ACTS 2:42-47, | 1 PETER 1:3-9 | JOHN 20:19-31
ast Sunday we stood before the empty tomb with Mary of Magdala in the pre -dawn darkness. We saw Peter and John arrive. We noted the confusion on Peter’s face. We saw John in awe, his eyes filling with tears.
This Sunday we’re in a locked room with many men and women, all of them disciples.
They’re speaking in hushed, fearful tones. A few of the women stifle a yelp when they see it, but no one speaks. The silence of death still has its grip on the room.
Then they hear it, one word, one beautiful word. Shalom. A gentle, embracing, rocking-back-and-forth Shalom. Still no one speaks. He lets the word move through the room as he quietly extends his hands. They see the wounds as he stretches out a loving gesture of welcome. Their eyes follow his hand as he pulls back his tunic revealing the wound on his side. The wound that bled water and blood. He’s the crucified Jesus. They recognize him! Jesus, wounded. Jesus, alive. Jesus, come to raise them from the dead. They begin to breathe again. Many of them cry. Some shout his name. Again, he says Shalom.
He moves from one to the other breathing into each of them the breath of his own life, his Spirit. He anoints them with such power that they can forgive sins. When he departs as mysteriously as he appeared, the room rocks with the blare of their voices.
As he approaches the door, Thomas hears the commotion inside. He knocks loudly the secret knock they had agreed upon. As they pull open the door, he hears everyone speaking at the same time. “We’ve seen the Lord!” But Thomas’ spirit is too beaten down, too lifeless to share the celebration. He can’t hear. He’s deaf to the good news. Until the following Sunday.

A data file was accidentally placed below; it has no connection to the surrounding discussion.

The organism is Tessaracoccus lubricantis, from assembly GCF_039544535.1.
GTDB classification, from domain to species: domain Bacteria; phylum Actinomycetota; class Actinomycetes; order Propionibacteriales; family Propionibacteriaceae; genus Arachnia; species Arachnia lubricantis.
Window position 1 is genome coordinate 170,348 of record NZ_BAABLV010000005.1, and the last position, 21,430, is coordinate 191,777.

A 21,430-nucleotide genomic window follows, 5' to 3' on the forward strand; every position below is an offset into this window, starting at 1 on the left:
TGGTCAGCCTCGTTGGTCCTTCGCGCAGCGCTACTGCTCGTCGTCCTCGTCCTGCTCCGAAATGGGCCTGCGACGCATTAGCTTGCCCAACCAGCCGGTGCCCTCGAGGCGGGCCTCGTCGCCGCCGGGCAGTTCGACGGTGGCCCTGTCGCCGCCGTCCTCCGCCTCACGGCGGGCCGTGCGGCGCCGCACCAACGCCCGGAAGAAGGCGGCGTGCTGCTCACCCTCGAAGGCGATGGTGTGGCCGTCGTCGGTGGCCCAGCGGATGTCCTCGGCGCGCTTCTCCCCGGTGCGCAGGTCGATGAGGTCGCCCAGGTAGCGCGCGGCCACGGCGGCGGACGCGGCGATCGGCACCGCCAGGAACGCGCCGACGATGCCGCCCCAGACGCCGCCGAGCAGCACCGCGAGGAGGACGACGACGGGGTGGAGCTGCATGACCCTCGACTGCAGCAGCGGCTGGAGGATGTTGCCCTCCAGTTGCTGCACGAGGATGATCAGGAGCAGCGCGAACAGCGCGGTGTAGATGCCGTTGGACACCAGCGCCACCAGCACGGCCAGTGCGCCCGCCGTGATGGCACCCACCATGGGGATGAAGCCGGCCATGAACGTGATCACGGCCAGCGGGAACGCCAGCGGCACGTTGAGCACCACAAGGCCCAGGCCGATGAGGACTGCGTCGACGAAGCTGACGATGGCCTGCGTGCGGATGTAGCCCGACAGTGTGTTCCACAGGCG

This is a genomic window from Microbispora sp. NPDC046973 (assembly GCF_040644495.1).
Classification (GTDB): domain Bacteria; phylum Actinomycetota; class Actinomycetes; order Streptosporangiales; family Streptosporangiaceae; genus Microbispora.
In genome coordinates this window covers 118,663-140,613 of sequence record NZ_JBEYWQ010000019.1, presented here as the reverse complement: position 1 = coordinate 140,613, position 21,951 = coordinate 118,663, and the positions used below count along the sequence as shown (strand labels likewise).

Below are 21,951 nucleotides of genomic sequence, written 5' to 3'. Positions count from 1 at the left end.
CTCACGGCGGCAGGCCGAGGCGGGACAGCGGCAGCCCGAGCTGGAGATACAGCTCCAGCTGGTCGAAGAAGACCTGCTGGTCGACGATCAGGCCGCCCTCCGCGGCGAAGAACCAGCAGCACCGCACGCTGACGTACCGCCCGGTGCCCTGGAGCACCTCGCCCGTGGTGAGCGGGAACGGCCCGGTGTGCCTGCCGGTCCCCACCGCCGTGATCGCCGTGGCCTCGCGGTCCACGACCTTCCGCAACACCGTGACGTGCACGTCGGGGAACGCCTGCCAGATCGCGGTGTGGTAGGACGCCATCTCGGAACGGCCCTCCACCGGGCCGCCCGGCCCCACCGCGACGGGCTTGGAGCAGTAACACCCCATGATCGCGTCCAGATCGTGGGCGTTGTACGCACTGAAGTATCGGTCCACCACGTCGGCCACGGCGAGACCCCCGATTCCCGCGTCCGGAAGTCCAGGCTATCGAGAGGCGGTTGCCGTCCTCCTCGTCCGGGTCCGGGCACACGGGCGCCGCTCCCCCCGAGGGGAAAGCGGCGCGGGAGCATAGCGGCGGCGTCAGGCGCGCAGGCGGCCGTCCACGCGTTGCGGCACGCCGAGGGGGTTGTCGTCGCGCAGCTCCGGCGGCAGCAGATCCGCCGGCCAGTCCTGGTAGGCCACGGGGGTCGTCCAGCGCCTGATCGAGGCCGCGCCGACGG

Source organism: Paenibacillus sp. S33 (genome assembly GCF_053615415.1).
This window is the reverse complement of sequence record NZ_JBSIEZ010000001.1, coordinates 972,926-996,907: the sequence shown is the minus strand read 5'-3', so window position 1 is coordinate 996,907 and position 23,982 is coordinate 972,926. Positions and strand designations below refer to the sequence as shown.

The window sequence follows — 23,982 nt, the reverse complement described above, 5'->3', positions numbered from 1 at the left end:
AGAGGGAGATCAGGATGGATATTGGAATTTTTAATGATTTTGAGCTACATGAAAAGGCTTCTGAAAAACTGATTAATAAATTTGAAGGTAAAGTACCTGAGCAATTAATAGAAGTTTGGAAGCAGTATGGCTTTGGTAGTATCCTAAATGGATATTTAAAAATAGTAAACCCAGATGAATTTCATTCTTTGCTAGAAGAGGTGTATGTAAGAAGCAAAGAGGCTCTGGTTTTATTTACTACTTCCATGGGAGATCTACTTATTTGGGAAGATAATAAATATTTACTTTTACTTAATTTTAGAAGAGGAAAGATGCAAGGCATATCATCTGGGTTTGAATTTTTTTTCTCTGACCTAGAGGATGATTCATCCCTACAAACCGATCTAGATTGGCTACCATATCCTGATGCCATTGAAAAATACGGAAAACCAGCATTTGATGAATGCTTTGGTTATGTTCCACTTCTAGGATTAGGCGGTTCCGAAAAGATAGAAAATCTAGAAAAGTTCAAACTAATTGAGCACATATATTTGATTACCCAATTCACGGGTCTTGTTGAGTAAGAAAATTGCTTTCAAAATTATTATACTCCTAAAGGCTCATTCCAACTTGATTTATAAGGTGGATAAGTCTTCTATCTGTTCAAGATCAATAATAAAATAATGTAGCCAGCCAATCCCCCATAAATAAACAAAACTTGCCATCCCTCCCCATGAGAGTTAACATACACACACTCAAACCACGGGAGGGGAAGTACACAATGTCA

This time no one is missing when he comes. Everyone hears him speak the word, shalom. He reveals his side and stretches out his hands to Thomas. “Thomas, touch my wounds.” The moment he touches the wounds the Spirit flows through him – he sees. He hears. He recognizes the voice of his Lord and his God!
This is our story, the story of our gathering. The story of our fear and disbelief. The story of our healing. The story of our anointing. We must never stop telling the story. We’ve been anointed to share the good news.
ACTS 10:34A, 37-43 | COLOSSIANS 3:1-4 | JOHN 20:1-9
It was that unique time before dawn, that very still, very quiet darkness. Sometimes, it’s eerie. Sometimes, it’s awesome. Mary was part of the darkness. Her mind was filled with the images, the cross, the blood, the suffering. Something was so wrong. The stone covering the tomb entrance had been pushed aside. The tomb was open. It was empty. She ran back to the group, frantic. “They’ve taken the Lord from the tomb and we don’t know where they put him.” John and Peter followed her back to the tomb. They all ran. Peter trailed behind.